Fancy something mildly disturbing? Ever wondered what it would be like if Lost and Silent Hill collided? Then you’ll be wanting to take a look at The Chinese Room’s new game coming exclusively to PS4, Everybody’s Gone to the Rapture. The ‘post-event’ vibe in the trailer feels like there’s some sort of menace just around the corner. What is ‘the loop’ that somebody was trying to close on the computer? These are questions raised by the brief trailer and we’re sure you want to know more too.
The developers of the critically acclaimed Dear Esther have been talking about the game and how they approached Sony. Dan and Jessica, co-directors at The Chinese Room had this to say:
“It’s all about the end of the world. You play the role of a scientist, trapped in the very second of the apocalypse, and the game is about discovering what has happened. You do this by exploring a large open-world environment, and interacting with the objects, places and people you find to gradually unlock and put together the story.”
So what can you expect? Well, we can promise you that Everybody’s Gone to the Rapture will be powerful and deep, highly immersive and with an absolute focus on your emotional journey through the world. It’s non-linear, with a dynamic and adaptive environment, so this is about your story, a really individual experience that breaks away from the on-rails nature of lots of story-driven games into something that you have a visible impact on.
There’s also a really cool thing you can do which makes the game really different and makes this process of exploring the story something you could only do in a game, but we’re keeping that secret for now. Expect a reveal about that in due course, but we’re very excited about it and can’t wait to show it off.”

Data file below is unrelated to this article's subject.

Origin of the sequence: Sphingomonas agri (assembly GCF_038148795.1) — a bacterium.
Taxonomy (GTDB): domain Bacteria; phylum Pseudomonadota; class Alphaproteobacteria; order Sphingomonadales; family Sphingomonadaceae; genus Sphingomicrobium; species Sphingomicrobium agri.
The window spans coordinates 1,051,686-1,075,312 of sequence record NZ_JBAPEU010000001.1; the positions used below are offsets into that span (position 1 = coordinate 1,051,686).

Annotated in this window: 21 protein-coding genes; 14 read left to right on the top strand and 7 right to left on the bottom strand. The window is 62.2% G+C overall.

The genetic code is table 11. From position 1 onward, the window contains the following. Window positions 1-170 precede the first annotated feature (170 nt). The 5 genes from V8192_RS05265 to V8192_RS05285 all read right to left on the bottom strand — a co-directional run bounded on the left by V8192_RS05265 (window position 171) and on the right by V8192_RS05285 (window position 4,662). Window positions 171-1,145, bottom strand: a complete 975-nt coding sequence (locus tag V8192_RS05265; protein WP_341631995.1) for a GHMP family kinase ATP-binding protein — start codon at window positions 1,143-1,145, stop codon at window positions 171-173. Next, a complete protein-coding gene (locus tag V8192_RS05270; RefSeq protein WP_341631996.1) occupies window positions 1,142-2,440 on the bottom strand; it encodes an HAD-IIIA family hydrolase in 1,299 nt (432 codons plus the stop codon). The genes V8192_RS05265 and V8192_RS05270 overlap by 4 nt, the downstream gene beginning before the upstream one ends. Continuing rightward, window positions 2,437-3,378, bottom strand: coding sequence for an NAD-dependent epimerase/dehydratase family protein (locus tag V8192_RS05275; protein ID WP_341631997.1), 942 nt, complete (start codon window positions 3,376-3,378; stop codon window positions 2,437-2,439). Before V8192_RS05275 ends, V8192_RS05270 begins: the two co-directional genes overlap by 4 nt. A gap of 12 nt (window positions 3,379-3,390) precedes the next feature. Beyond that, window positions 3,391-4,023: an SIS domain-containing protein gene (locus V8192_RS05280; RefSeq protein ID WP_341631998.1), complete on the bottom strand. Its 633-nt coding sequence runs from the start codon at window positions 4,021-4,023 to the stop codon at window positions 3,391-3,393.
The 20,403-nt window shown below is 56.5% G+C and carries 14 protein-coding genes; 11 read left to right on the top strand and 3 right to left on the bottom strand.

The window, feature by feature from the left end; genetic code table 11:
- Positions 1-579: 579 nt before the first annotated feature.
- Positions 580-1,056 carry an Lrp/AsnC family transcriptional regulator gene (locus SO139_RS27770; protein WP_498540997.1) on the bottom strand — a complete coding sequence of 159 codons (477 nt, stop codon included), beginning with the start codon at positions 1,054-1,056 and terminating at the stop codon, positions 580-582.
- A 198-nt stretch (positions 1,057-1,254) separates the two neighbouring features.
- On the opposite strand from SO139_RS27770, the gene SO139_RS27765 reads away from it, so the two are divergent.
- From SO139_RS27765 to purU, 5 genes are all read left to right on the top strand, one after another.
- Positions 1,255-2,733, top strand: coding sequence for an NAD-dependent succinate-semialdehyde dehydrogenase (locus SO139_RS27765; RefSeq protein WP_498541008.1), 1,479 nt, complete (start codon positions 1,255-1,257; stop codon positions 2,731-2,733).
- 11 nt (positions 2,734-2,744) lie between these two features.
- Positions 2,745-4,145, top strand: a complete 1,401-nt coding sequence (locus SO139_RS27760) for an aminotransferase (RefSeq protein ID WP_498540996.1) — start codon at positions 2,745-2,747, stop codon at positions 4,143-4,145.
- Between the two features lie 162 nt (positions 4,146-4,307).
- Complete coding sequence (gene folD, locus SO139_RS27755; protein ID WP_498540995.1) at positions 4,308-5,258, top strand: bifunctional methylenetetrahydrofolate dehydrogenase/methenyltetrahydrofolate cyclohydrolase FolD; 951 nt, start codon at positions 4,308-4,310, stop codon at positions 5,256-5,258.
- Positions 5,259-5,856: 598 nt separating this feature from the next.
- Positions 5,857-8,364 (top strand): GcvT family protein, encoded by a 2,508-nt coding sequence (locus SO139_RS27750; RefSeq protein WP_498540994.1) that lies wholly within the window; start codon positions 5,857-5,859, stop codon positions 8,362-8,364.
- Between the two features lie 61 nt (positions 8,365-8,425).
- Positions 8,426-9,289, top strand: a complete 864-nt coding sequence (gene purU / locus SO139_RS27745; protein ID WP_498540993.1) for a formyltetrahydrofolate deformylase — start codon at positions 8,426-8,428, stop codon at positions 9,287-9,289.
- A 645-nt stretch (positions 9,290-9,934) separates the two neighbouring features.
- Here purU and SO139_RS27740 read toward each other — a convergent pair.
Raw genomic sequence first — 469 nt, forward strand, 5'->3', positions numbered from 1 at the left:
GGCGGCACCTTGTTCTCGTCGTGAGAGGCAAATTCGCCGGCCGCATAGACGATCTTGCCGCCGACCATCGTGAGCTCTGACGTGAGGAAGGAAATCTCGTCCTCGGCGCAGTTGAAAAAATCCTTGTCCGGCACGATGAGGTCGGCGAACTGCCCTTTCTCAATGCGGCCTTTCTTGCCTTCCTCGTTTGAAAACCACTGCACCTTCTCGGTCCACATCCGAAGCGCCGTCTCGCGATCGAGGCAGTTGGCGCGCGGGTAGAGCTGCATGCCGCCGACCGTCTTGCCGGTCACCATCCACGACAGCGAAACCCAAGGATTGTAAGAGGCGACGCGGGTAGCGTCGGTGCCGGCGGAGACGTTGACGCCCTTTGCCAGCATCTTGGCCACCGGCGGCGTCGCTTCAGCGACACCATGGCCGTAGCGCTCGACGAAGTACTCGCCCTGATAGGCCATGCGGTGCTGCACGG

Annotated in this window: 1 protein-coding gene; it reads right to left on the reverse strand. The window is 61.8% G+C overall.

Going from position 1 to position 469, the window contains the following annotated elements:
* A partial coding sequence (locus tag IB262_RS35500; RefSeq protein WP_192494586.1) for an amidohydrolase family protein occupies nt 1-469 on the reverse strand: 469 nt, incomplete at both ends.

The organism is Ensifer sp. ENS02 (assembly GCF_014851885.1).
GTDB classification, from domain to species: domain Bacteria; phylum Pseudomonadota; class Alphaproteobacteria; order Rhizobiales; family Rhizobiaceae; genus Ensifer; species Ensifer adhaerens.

Keen to keep the game open to a wide audience, the developers have kept the controls simple, but that doesn’t mean the overall experience doesn’t have to be dumbed down as we often see with ‘casual’ games.
“Like Dear Esther, the new game is all about the story. It uses simple gameplay – basic exploration of a first-person world – so it’s very friendly to people without a lot of game experience. But it’s not casual in the classic sense – this is a deep and immersive game.”
The team were inspired by Sony’s willingness to publish risky projects like Journey and The Unfinished Swan.
“When we started making Everybody’s Gone to the Rapture, we knew we wanted to make a console title. We also knew that Sony were committed to pushing really interesting indie and experimental work, and figured they’d be into the ideas we were putting together. In a completely idealistic and high risk move, we forgot about the idea of a Plan B, put together a prototype and approached Sony Santa Monica. They were just shipping Journey and Unfinished Swan and we thought we’d have a lot in common in terms of ideas about story, gameplay, player experience.”
We’ve been noticing indies flocking to Sony’s next-gen machine of late and with a new wave of proven PC studios inspired by their past output and willingness to accommodate smaller studios’ needs, we imagine things are only going to get better for fans of all things imaginative, emotive and original – everything we want from next-gen.